Adès scored these studies for clarinet (Jerome Simas), violin (Presler), cello (Tomkins), and piano (Eric Zivian). In this case the different instruments do not embody different characters or even different character traits. Rather, they provide the opportunity to rethink a few lines of Shakespeare’s words into a multifaceted account of the character being examined. Thus, what was particularly significant about the performance was how the balance of the four performers captured both the differentiation of factors in an individual personality and the integration of those factors into a single character.

Janáček was also represented on the program by a short duo for cello and piano entitled “Pohádka” (fairy tale). Composed in 1910 and revised in 1912, it is based on Vasily Zhukovsky’s epic poem The Tale of Tsar Berendyey. As a distillation of a major heroic tale, it may be viewed as an initial exercise prior to Janáček’s interpretation of the legend of Taras Bulba as a three-movement orchestral suite. Unfortunately, neither the accompanying program notes nor the performance by Tomkins and Zivian brought much clarity to what was being distilled, although one could still enjoy both the sonorities and the particularly unique phrasing qualities of Janáček’s rhetoric.

The spirit of the text was just as elusive in the two new works presented on the program. Ursula Kwong-Brown’s “Sonnet XX,” which just won the 2014 Bowdoin International Music Festival composition prize, is a solo cello piece based on a poem by Pablo Neruda that begins (in English translation) “Tonight I can write the saddest lines.” This is a very sophisticated text, not only through the formal constraints of a sonnet but also in the sense of detachment that comes from writing about writing. Unfortunately, Kwong-Brown never seemed to penetrate beyond the intense anguish on the surface, although those surface features were movingly captured by Leighton Fong’s cello performance. The result was a piece in which any particular moment could be highly effective, while, taken together, all of those moments never really added up to much of a whole.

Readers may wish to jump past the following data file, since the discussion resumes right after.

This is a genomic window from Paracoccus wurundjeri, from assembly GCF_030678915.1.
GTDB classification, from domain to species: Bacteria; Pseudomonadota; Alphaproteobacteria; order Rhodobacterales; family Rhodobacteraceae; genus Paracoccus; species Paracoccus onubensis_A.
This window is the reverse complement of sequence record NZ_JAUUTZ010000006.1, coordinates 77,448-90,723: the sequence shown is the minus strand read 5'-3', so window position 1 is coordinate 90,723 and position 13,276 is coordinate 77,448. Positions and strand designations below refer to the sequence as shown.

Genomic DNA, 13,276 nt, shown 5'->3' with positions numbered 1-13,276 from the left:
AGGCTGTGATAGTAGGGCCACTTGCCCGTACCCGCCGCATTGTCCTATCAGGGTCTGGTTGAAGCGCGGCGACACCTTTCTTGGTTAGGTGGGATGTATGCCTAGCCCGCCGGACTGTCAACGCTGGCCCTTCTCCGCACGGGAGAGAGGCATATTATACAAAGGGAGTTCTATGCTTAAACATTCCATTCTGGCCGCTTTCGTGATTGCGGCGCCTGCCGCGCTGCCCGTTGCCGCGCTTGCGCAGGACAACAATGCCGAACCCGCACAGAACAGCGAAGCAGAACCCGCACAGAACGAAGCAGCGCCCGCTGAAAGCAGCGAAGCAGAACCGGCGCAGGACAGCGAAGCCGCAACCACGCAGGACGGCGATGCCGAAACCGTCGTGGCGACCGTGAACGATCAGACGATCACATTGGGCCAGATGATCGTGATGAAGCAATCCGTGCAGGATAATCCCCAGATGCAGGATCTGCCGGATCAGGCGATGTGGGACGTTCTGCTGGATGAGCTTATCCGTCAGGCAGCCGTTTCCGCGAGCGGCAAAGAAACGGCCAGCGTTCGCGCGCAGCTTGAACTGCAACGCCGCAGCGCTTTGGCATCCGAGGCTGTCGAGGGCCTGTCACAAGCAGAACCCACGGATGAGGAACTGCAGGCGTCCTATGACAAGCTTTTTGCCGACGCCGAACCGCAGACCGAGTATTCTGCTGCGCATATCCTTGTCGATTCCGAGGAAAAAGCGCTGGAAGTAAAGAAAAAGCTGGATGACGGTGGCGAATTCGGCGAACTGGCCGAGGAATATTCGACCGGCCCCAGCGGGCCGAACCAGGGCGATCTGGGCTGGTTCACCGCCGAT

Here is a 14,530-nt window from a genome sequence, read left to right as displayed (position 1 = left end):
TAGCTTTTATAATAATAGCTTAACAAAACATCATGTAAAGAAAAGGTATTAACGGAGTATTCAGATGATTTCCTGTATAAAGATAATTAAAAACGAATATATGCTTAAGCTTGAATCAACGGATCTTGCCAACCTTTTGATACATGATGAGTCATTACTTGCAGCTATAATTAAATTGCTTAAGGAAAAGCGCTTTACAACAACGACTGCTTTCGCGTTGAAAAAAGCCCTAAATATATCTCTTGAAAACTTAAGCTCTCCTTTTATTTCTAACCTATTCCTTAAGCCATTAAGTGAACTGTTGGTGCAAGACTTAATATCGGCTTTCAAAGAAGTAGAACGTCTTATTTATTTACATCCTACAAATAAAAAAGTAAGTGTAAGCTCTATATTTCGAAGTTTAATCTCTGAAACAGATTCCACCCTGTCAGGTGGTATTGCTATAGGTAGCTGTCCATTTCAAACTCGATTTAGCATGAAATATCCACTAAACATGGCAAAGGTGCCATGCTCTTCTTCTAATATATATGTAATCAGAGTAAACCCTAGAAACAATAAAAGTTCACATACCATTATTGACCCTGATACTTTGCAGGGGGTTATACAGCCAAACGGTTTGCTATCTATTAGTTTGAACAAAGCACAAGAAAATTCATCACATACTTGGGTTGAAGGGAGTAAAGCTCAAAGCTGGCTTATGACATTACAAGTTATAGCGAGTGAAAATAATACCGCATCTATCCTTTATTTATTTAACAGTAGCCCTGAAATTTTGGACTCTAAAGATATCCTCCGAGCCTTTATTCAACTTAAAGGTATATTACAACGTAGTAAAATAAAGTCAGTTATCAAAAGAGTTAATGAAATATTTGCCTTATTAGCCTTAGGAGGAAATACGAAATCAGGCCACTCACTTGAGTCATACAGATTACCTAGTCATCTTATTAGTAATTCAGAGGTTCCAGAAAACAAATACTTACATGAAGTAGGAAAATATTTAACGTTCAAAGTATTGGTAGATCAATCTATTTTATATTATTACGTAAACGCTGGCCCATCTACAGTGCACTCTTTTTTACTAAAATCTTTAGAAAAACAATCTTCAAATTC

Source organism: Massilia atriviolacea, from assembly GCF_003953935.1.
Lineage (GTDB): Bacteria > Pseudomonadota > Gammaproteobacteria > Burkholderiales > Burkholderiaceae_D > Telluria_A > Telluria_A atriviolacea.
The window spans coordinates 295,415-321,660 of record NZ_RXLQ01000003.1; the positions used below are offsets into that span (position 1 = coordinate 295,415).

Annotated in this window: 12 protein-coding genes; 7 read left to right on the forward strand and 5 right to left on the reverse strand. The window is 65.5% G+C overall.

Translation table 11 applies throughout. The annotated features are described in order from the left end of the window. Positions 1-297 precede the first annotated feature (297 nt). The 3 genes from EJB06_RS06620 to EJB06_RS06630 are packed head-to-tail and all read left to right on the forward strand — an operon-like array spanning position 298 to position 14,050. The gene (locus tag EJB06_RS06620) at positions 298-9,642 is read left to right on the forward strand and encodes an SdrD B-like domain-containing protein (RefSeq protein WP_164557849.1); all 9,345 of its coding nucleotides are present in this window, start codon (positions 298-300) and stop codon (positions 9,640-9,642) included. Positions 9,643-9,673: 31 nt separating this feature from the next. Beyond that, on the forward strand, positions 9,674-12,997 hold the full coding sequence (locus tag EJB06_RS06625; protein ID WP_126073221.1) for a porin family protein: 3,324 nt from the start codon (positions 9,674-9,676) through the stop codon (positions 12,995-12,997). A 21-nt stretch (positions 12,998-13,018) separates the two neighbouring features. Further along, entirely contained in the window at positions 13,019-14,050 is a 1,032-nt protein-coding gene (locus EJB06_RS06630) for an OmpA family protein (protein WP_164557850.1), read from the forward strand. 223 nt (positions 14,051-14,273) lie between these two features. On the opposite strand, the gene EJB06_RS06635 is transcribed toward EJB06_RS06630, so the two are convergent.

More disappointing was Mika Pelo’s “Lament” for piano trio (again Presler, Tomkins, and Zivian). This was originally intended as another reflection on Shakespeare’s The Tempest. Somewhere along the way, however, that goal was abandoned in favor of variations on one of the themes from Janáček’s quartet. However, by the time the work was given its world premiere performance last night, there was little evident of Janáček, Tolstoy, or, for that matter, Shakespeare. The work was shorter than the full duration of Adès’ six studies, but it felt uncomfortably longer with little to capture the listener’s attention.

The program also included Robert Schumann’s Opus 70, an Allegro movement with Adagio introduction, originally composed for horn and piano in 1849. Schumann subsequently rewrote the horn part for cello, which is how it was played by Tomkins with Zivian’s accompaniment; but there are any number of passages that are clearly recognizable as horn tropes. Unfortunately, Zivian took that overly-aggressive approach to the keyboard that seems to pervade most of his nineteenth-century interpretations, often reducing Tomkins’ part of the conversation to inaudibility. There were no “literary overtones” to this composition; but it still could have benefitted from a more sensitive approach to the conversational relationship between the two instruments.